Forget anti-vexers and other conspiracy theories for a moment. This isn’t the real danger of the internet (unless you are easily swayed).
The real danger on the internet is people writing for SEO purposes without any understanding of that they are writing about – in other words 99 percent of article and content creation is generic papp.
Sense check everything you read.
Long gone are the days when *most* people wrote about subjects of which they had an understanding. Nowadays, the majority of internet content is written primarily to try and attract the google gods and so sales/money.
Remember that and read critically, especially if you are looking up anything to do with health, finance or basic DIY.
I have no objection to people writing to increase traffic to their websites (to increase sales) provided the information is in some sense useful – and not generic platitudes copied from other site.
I wonder when or if Google will ever improve their algorithms to filter out the wheat from the chaff. There doesn’t seem to be much weighting as to quality, but more importance placed on where ‘key sentences’ are placed in the text.
Here is a good example of what I am writing about.
I wanted some specific information about changing or substituting a transformer in a ceiling light (and yes I know how to do this).
The first result returned by my search was full of wisdom such as:-
Turn off the power. Remove the transformer. Install the replacement.
It is generic rubbish written for SEO, and clearly by someone who has never swapped a transformer out. Fine, you need to follow all these steps, but the information is hardly enlightening. It does not help anyone achieve the task. It is not adding anything.
The way article writing for SEO works, and it is easy to do is (in essence) as follows.
- Type in some sort of relevant search term.
- Open the top ten result pages in different tabs.
- Copy, paste and rewrite theses pages into a new *article*.
- Improve the on-page SEO slightly.
This is why so many articles appear to be the same. The research is in fact a quick trawl through similar articles, and the author has no knowledge of experience of what he or she is writing about.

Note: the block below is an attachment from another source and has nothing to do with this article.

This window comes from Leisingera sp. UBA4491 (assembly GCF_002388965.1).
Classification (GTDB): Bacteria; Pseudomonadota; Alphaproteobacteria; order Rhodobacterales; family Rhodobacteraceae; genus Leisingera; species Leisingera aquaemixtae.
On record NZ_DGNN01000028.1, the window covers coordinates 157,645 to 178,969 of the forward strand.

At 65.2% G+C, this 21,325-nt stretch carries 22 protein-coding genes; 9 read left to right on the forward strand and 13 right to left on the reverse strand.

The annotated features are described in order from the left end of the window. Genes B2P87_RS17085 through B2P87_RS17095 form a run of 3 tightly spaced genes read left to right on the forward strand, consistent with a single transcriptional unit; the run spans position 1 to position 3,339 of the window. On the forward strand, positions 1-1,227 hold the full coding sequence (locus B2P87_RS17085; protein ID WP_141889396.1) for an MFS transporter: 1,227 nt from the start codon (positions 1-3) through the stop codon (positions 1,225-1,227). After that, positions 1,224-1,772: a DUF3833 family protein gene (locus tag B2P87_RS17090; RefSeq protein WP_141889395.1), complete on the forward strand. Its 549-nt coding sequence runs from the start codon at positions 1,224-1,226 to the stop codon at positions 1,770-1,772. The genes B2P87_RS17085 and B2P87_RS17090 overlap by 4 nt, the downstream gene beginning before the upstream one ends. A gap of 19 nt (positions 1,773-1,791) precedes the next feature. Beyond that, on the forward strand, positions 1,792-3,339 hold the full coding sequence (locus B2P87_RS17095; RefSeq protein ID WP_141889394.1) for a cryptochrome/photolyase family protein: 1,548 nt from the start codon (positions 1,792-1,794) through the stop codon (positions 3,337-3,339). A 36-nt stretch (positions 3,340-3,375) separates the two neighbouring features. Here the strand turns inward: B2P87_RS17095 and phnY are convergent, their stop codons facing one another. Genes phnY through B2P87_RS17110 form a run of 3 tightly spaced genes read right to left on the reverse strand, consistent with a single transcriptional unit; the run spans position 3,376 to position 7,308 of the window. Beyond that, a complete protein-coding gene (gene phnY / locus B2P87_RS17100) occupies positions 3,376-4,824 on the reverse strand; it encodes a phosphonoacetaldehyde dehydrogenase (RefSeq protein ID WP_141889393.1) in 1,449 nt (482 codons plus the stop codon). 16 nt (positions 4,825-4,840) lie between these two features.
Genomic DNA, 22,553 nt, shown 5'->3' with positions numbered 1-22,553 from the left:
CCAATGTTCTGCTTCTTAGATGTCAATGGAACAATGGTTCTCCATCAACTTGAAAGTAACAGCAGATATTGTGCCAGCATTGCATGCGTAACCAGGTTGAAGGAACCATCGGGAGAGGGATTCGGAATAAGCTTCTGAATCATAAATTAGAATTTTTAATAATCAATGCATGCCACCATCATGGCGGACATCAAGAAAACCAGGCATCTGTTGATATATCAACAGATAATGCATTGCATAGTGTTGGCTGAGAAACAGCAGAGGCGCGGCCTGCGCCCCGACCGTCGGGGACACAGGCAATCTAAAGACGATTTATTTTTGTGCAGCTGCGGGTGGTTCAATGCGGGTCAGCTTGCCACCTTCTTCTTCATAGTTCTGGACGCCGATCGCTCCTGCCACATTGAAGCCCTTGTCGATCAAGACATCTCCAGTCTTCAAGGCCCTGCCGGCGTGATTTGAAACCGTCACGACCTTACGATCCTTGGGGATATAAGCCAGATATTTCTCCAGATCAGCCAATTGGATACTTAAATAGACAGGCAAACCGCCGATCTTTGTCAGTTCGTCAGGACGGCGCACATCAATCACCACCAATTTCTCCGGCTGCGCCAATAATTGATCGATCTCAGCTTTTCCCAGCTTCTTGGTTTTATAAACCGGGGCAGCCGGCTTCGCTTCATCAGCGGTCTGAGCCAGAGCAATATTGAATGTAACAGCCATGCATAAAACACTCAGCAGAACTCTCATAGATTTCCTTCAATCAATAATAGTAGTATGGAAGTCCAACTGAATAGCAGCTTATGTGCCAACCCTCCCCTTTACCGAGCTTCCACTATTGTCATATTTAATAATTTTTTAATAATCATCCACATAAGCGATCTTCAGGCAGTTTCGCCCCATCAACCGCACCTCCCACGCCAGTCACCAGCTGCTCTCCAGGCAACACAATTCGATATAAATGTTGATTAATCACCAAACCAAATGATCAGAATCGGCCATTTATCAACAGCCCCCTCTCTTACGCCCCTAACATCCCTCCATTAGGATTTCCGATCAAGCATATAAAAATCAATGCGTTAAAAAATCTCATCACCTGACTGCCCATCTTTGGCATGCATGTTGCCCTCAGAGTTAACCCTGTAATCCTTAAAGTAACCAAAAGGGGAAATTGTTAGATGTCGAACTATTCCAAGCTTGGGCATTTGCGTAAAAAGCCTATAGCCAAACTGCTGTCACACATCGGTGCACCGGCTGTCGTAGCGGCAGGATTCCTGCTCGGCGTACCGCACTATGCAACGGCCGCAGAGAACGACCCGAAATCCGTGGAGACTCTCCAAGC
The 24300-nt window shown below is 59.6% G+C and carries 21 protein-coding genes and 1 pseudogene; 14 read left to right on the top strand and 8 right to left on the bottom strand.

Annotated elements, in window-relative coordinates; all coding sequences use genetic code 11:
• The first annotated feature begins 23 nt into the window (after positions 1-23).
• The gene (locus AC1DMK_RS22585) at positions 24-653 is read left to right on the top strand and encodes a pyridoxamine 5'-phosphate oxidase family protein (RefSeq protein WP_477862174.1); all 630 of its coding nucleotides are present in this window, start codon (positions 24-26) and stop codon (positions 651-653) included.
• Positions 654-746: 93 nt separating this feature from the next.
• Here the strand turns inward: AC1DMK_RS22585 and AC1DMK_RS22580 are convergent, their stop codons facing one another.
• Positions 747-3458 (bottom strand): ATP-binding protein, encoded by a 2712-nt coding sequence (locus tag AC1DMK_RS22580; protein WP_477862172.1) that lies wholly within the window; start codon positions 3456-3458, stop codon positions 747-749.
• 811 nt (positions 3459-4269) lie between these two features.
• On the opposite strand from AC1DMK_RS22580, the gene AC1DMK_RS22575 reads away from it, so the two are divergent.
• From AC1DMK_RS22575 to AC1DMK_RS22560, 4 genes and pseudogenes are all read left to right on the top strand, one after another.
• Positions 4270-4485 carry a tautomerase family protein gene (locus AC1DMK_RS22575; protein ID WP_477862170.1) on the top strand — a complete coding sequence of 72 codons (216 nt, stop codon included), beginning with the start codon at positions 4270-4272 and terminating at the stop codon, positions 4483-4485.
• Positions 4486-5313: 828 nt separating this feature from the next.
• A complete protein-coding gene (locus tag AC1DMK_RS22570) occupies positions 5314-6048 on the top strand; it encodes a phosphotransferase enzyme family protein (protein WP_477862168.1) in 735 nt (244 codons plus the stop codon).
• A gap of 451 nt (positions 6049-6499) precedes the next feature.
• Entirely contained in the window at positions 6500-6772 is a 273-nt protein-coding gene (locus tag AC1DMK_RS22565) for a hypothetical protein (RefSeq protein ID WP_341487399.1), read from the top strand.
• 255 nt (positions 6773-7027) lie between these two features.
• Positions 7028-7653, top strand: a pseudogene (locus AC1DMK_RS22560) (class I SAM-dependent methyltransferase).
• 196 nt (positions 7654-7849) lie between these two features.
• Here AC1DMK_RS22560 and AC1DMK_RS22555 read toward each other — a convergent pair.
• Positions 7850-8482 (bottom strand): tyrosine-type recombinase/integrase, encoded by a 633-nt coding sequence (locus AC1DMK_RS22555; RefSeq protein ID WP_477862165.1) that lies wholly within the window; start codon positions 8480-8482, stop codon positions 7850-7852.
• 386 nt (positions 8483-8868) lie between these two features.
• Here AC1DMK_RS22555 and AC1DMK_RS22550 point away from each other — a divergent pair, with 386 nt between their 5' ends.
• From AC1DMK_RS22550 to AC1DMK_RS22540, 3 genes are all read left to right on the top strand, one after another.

The situation is so bad that if I want information I will always prefix my searches with:
NHS for health.
WIKI for information.
And so on.
Or I will go to specific sites that I know are of high quality.
I, for example, have been a lawyer, games programmer, automation engineer, worked in manufacturing, and have studied languages formally. I can write about those subjects with some degree of knowledge, and while it might be imperfect is based on practical experience and exposure.
If I write outside these areas, I am on more shaky ground.
This doesn’t matter normally, but when you are looking for advice on how to do something important, it would be useful to find it high in the search rankings.
I would never (for example) write an explanation of how to do anything electrical with mains voltage.
I am not an electrician. FFS. I don’t want to inadvertently mislead anyone with bad information in an area where is matters.
Fine, if you want to automate your water butt like I intent to do and water spills over your garden does it matter? No. If you wire up a transformer the wrong way, it might …
This is exactly the reason, that I won’t publish the circuitry for the water butt/greenhouse projects on my blog. It’s not secret nor is it particularly sophisticated.
The thing is that while I am confident that I know what I am doing, I don’t want to mislead anyone.
Just don’t trust the internet (and you know what the same applies to all the conspiracy theories floating about).